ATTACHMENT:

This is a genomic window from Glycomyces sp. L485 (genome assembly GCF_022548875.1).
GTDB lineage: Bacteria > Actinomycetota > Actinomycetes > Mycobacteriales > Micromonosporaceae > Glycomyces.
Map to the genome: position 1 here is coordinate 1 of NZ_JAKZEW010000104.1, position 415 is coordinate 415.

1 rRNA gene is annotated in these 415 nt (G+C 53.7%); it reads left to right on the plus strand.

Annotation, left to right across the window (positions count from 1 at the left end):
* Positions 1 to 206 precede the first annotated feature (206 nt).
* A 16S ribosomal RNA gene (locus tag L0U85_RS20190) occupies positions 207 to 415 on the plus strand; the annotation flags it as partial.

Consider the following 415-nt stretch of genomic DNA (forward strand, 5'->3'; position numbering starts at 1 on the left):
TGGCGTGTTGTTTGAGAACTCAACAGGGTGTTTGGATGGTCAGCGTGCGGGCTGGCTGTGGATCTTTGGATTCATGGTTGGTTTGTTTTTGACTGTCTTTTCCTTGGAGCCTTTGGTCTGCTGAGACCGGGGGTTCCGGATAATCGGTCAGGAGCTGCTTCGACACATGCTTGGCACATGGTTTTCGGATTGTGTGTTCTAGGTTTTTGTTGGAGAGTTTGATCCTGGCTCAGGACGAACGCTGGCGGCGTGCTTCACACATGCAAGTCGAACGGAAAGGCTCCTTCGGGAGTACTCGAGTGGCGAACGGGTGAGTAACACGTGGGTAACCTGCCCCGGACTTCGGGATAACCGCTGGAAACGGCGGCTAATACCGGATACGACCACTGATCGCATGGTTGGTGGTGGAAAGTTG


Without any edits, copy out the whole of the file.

This is a genomic window from Glycomyces sp. L485 (genome assembly GCF_022548875.1).
GTDB lineage: Bacteria > Actinomycetota > Actinomycetes > Mycobacteriales > Micromonosporaceae > Glycomyces.
Map to the genome: position 1 here is coordinate 1 of NZ_JAKZEW010000104.1, position 415 is coordinate 415.

1 rRNA gene is annotated in these 415 nt (G+C 53.7%); it reads left to right on the plus strand.

Annotation, left to right across the window (positions count from 1 at the left end):
* Positions 1 to 206 precede the first annotated feature (206 nt).
* A 16S ribosomal RNA gene (locus tag L0U85_RS20190) occupies positions 207 to 415 on the plus strand; the annotation flags it as partial.

Consider the following 415-nt stretch of genomic DNA (forward strand, 5'->3'; position numbering starts at 1 on the left):
TGGCGTGTTGTTTGAGAACTCAACAGGGTGTTTGGATGGTCAGCGTGCGGGCTGGCTGTGGATCTTTGGATTCATGGTTGGTTTGTTTTTGACTGTCTTTTCCTTGGAGCCTTTGGTCTGCTGAGACCGGGGGTTCCGGATAATCGGTCAGGAGCTGCTTCGACACATGCTTGGCACATGGTTTTCGGATTGTGTGTTCTAGGTTTTTGTTGGAGAGTTTGATCCTGGCTCAGGACGAACGCTGGCGGCGTGCTTCACACATGCAAGTCGAACGGAAAGGCTCCTTCGGGAGTACTCGAGTGGCGAACGGGTGAGTAACACGTGGGTAACCTGCCCCGGACTTCGGGATAACCGCTGGAAACGGCGGCTAATACCGGATACGACCACTGATCGCATGGTTGGTGGTGGAAAGTTG